American Express 'Black': The World's Most Exclusive Charge Card

American ExpressOnce upon a time, American Express's fabled "Black Card," reserved for the world's wealthiest and most elite, was just that -- a fable, an urban myth. But not anymore.

Elizabeth Crosta, director of public affairs at American Express (AXP), confirms that yes, the Centurion Card, as it's officially named, exists, and is thriving despite the larger economic troubles. "We're actually seeing a rise in luxury spending," she explained. "Our premium customers are definitely spending more and traveling more than they were a year ago."

Interestingly, the myth predated the card. Doug Smith, director of American Express Europe, told, "There had been rumors going around that we had this ultra-exclusive black card for elite customers. It wasn't true, but we decided to capitalize on the idea anyway. So far we've had a customer buy a Bentley and another charter a jet." (Yes, someone bought a Bentley -- a car that costs between $200,000 and $400,000 -- with a charge card!)

In general, I try not to get too nosy about the lives of the very rich, in part because I get a little jealous, and in part because I get a little distressed about wealth disparities. But this time, I couldn't resist. I wanted to know more, both about the fanciest of fancy cards, and the spending habits of the uber-wealthy.

An Invitation-Only Club

The Centurion Card, which really is all black, and made of titanium, was introduced in 1999 and is extended to consumers on an invite-only basis. According to Crosta, there is no formula for qualifying. "It's decided person by person," she says, before adding with a chuckle, "I haven't been invited. I know that...People will call us and ask to be invited." Nonetheless, the Internet is teeming with speculation about the requirements. The general consensus is that eligibility involves some combination of a stellar credit score, a minimum of $250,000 a year – or roughly $21,000 a month – in charges, and at least one year's history as an American Express cardholder, as well as significant net worth.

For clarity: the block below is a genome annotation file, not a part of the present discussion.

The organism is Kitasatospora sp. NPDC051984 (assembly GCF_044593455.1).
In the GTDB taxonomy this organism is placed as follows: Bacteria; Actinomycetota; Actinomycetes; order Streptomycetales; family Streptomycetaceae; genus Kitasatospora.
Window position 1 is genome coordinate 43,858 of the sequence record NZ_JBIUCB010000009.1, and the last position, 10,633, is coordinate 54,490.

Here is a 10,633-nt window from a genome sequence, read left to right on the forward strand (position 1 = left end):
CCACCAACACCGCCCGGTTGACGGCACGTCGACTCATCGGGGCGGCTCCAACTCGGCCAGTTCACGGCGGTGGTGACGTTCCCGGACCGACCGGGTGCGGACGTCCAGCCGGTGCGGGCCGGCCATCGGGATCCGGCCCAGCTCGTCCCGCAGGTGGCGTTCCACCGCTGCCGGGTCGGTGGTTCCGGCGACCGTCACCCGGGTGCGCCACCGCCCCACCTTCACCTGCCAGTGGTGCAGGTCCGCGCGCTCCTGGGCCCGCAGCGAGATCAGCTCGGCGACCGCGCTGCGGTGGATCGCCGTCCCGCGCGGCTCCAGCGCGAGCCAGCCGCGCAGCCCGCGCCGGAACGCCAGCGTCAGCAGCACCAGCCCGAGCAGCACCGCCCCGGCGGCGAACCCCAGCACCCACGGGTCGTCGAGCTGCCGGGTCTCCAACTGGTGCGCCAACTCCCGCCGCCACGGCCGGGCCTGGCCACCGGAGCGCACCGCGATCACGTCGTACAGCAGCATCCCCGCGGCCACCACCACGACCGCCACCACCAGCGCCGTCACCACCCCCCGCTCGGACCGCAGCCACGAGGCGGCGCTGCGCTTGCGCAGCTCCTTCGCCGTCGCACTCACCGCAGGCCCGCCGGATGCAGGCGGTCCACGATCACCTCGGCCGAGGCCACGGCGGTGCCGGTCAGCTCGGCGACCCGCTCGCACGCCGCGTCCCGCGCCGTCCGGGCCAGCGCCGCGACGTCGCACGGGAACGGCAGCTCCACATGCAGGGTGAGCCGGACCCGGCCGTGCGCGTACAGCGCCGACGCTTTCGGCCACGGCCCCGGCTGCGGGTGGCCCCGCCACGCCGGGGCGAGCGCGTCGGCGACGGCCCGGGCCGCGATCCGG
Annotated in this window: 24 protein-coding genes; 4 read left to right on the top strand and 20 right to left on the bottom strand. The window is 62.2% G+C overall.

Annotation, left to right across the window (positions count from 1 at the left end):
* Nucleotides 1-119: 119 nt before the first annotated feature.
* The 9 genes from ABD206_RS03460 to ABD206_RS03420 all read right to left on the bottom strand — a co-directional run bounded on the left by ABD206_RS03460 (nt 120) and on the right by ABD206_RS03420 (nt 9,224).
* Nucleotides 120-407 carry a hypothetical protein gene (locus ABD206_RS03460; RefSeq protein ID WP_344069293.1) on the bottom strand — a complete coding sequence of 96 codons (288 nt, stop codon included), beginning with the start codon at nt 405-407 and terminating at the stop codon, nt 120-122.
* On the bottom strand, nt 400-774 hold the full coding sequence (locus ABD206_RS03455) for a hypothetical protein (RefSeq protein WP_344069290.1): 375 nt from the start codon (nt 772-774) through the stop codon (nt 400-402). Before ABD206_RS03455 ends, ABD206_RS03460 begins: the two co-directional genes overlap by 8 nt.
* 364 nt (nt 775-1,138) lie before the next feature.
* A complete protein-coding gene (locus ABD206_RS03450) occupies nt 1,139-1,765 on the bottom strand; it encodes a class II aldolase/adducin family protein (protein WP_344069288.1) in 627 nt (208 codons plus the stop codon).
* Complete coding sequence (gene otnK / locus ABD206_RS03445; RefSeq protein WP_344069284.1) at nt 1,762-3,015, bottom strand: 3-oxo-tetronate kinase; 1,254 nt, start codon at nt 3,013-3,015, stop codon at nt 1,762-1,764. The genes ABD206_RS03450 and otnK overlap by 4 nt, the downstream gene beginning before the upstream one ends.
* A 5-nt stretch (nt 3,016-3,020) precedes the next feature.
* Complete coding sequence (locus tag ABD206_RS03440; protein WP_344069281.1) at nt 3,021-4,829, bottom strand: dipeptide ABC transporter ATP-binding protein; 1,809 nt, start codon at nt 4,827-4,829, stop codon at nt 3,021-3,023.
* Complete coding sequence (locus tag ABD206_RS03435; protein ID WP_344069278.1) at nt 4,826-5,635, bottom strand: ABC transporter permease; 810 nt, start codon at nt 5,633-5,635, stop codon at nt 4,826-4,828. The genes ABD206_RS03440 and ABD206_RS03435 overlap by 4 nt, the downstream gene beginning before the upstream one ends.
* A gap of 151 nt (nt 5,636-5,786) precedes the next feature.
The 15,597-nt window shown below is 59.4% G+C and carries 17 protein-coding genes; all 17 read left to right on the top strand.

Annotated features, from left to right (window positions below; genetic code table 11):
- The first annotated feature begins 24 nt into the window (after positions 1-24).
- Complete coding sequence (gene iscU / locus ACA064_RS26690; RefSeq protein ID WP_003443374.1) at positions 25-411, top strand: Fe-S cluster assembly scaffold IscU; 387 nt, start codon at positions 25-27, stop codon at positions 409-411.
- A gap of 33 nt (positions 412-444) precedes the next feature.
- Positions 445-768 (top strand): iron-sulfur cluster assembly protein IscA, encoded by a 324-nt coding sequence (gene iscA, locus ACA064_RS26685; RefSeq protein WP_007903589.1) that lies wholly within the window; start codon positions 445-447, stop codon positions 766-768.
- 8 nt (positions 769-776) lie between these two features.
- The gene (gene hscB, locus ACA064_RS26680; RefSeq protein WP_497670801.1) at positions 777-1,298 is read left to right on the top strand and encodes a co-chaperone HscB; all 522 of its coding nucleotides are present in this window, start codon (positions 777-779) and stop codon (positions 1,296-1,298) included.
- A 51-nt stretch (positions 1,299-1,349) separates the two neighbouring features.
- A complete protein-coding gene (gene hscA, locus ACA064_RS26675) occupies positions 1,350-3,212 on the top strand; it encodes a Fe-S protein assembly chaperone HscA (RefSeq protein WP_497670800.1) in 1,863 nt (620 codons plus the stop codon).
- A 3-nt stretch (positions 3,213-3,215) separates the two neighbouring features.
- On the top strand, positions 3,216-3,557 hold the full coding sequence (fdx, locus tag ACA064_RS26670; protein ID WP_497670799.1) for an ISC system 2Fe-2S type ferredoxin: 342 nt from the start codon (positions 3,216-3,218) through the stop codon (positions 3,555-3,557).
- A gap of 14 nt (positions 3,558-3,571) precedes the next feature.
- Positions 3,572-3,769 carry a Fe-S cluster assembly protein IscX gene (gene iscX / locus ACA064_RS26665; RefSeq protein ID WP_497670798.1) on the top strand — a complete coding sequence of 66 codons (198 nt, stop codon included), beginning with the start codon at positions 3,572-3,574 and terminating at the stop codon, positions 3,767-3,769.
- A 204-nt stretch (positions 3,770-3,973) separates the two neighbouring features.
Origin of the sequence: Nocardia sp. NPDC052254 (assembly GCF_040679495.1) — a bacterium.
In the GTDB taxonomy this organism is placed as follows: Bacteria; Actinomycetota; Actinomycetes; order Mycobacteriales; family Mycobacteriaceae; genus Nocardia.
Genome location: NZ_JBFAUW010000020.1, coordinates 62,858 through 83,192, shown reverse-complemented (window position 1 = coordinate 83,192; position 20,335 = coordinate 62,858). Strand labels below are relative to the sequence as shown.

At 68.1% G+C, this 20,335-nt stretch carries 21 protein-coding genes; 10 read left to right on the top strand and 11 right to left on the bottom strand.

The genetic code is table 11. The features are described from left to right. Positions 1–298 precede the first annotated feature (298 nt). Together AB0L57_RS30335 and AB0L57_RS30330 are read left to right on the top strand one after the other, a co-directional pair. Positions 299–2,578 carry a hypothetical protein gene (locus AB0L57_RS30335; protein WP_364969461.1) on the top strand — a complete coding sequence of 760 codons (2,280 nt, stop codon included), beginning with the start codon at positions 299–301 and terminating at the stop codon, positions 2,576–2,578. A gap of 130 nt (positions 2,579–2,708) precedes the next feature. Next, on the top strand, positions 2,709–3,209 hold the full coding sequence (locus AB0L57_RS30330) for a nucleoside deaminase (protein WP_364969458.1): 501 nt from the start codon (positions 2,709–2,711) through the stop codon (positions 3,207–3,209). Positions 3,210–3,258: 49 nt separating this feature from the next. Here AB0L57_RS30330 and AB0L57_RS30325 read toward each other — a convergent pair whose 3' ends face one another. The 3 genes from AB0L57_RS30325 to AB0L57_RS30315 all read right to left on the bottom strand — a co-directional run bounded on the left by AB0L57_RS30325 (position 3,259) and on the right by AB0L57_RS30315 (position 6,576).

American Express is tight lipped on the details. Crosta confirmed that there is a one-time, $5,000 initiation fee, and a $2,500 annual fee. However, she wouldn't disclose information around the percentage of selected consumers that accept the invitation, the size of -- and events that trigger -- a late fee, whether invitations are mailed or delivered by hand (as many on the Internet speculate), or the number of Centurion Card-carrying customers. "We cannot provide the exact numbers," Crosta said, "but I can tell you the demand for the Centurion Card continues to be high, as it provides a rich suite of benefits that one could not replicate on their own."